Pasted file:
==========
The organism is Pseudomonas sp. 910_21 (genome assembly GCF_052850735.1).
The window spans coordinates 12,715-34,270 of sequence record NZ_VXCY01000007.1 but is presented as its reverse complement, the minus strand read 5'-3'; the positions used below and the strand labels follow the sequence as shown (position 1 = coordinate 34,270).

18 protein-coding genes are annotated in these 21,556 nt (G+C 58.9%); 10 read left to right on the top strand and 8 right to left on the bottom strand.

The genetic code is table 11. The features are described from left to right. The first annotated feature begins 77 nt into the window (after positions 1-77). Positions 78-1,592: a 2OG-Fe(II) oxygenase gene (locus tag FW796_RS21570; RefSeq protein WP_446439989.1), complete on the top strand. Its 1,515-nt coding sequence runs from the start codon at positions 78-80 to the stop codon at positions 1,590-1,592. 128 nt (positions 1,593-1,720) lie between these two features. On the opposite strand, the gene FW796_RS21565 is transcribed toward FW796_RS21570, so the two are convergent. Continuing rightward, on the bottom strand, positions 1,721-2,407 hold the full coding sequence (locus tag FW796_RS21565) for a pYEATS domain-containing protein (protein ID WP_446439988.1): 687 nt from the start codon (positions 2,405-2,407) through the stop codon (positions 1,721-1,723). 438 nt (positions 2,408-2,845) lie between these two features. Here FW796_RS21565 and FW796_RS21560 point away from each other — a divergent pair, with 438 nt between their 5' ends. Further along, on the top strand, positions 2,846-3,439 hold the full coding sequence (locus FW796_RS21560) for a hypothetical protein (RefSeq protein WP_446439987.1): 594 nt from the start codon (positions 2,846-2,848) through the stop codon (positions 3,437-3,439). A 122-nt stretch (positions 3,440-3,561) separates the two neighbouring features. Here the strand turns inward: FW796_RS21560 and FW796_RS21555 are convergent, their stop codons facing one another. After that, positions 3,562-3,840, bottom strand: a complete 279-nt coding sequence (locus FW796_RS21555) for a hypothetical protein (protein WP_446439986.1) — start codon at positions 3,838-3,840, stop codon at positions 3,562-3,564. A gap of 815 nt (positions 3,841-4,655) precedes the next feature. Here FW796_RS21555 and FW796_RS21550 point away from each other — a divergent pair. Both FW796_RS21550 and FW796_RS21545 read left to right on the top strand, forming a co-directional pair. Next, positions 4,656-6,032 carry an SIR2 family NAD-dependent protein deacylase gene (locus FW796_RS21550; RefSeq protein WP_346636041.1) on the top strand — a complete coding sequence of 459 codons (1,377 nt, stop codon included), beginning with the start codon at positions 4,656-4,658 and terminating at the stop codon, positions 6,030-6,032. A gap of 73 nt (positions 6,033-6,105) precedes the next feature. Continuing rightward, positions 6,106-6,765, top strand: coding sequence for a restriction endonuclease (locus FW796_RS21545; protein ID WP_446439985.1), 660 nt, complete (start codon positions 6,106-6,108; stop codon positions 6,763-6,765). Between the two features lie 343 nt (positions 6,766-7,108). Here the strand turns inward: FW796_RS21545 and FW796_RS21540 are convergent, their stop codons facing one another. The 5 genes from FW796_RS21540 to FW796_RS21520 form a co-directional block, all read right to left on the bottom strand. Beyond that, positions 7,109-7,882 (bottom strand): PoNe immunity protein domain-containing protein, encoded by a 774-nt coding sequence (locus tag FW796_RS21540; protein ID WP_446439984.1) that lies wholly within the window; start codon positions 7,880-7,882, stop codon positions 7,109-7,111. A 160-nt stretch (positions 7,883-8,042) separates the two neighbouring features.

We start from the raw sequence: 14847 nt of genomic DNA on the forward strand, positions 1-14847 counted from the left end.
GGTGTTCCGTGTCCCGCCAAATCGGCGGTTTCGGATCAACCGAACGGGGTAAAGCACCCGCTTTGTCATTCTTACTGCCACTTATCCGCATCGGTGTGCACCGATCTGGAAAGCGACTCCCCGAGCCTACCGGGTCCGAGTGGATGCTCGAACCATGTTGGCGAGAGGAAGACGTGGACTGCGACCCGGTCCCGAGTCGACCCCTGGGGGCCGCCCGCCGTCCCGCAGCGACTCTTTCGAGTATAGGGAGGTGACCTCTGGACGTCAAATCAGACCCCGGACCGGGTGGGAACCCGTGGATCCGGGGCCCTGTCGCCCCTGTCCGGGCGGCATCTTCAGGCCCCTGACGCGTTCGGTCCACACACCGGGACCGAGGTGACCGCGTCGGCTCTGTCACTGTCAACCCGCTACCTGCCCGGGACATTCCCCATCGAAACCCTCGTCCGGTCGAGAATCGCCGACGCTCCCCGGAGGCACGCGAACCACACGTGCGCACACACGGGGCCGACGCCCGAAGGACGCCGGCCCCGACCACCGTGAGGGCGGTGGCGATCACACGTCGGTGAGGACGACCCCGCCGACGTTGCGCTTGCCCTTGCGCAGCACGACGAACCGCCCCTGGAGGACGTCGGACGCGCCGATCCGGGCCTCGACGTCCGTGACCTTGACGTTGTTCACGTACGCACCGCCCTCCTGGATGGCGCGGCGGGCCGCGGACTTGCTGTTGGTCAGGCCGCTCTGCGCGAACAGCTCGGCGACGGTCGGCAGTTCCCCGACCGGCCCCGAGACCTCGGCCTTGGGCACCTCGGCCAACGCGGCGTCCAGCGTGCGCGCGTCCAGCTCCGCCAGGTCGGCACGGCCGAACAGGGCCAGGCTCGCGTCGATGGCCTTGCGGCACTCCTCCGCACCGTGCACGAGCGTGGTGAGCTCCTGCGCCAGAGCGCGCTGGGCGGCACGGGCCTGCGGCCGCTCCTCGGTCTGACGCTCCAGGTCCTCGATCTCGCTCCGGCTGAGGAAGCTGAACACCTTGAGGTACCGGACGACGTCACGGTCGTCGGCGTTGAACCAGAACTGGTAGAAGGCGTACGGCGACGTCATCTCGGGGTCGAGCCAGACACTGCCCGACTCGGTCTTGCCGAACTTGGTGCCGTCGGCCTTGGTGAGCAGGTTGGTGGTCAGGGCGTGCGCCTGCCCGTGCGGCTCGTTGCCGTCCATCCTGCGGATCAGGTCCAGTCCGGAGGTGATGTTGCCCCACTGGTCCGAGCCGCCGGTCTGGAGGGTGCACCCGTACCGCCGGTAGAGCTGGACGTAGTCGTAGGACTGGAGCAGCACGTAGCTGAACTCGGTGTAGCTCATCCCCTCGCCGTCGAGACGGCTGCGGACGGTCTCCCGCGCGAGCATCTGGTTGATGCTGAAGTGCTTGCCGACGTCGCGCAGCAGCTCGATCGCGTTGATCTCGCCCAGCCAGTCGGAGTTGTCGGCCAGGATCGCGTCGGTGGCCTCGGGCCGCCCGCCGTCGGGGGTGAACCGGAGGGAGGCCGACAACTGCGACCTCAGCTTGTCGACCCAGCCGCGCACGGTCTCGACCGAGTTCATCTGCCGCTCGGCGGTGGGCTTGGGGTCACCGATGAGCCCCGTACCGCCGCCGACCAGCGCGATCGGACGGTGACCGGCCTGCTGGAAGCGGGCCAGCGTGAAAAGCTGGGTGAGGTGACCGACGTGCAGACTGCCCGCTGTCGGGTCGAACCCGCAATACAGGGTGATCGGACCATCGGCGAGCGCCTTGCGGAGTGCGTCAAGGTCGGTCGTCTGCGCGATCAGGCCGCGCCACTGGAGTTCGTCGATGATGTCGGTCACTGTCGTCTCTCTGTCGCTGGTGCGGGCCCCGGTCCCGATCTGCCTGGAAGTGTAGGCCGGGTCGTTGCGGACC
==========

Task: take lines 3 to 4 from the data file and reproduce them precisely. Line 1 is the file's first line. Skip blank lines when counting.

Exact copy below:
18 protein-coding genes are annotated in these 21,556 nt (G+C 58.9%); 10 read left to right on the top strand and 8 right to left on the bottom strand.

The genetic code is table 11. The features are described from left to right. The first annotated feature begins 77 nt into the window (after positions 1-77). Positions 78-1,592: a 2OG-Fe(II) oxygenase gene (locus tag FW796_RS21570; RefSeq protein WP_446439989.1), complete on the top strand. Its 1,515-nt coding sequence runs from the start codon at positions 78-80 to the stop codon at positions 1,590-1,592. 128 nt (positions 1,593-1,720) lie between these two features. On the opposite strand, the gene FW796_RS21565 is transcribed toward FW796_RS21570, so the two are convergent. Continuing rightward, on the bottom strand, positions 1,721-2,407 hold the full coding sequence (locus tag FW796_RS21565) for a pYEATS domain-containing protein (protein ID WP_446439988.1): 687 nt from the start codon (positions 2,405-2,407) through the stop codon (positions 1,721-1,723). 438 nt (positions 2,408-2,845) lie between these two features. Here FW796_RS21565 and FW796_RS21560 point away from each other — a divergent pair, with 438 nt between their 5' ends. Further along, on the top strand, positions 2,846-3,439 hold the full coding sequence (locus FW796_RS21560) for a hypothetical protein (RefSeq protein WP_446439987.1): 594 nt from the start codon (positions 2,846-2,848) through the stop codon (positions 3,437-3,439). A 122-nt stretch (positions 3,440-3,561) separates the two neighbouring features. Here the strand turns inward: FW796_RS21560 and FW796_RS21555 are convergent, their stop codons facing one another. After that, positions 3,562-3,840, bottom strand: a complete 279-nt coding sequence (locus FW796_RS21555) for a hypothetical protein (protein WP_446439986.1) — start codon at positions 3,838-3,840, stop codon at positions 3,562-3,564. A gap of 815 nt (positions 3,841-4,655) precedes the next feature. Here FW796_RS21555 and FW796_RS21550 point away from each other — a divergent pair. Both FW796_RS21550 and FW796_RS21545 read left to right on the top strand, forming a co-directional pair. Next, positions 4,656-6,032 carry an SIR2 family NAD-dependent protein deacylase gene (locus FW796_RS21550; RefSeq protein WP_346636041.1) on the top strand — a complete coding sequence of 459 codons (1,377 nt, stop codon included), beginning with the start codon at positions 4,656-4,658 and terminating at the stop codon, positions 6,030-6,032. A gap of 73 nt (positions 6,033-6,105) precedes the next feature. Continuing rightward, positions 6,106-6,765, top strand: coding sequence for a restriction endonuclease (locus FW796_RS21545; protein ID WP_446439985.1), 660 nt, complete (start codon positions 6,106-6,108; stop codon positions 6,763-6,765). Between the two features lie 343 nt (positions 6,766-7,108). Here the strand turns inward: FW796_RS21545 and FW796_RS21540 are convergent, their stop codons facing one another. The 5 genes from FW796_RS21540 to FW796_RS21520 form a co-directional block, all read right to left on the bottom strand. Beyond that, positions 7,109-7,882 (bottom strand): PoNe immunity protein domain-containing protein, encoded by a 774-nt coding sequence (locus tag FW796_RS21540; protein ID WP_446439984.1) that lies wholly within the window; start codon positions 7,880-7,882, stop codon positions 7,109-7,111. A 160-nt stretch (positions 7,883-8,042) separates the two neighbouring features.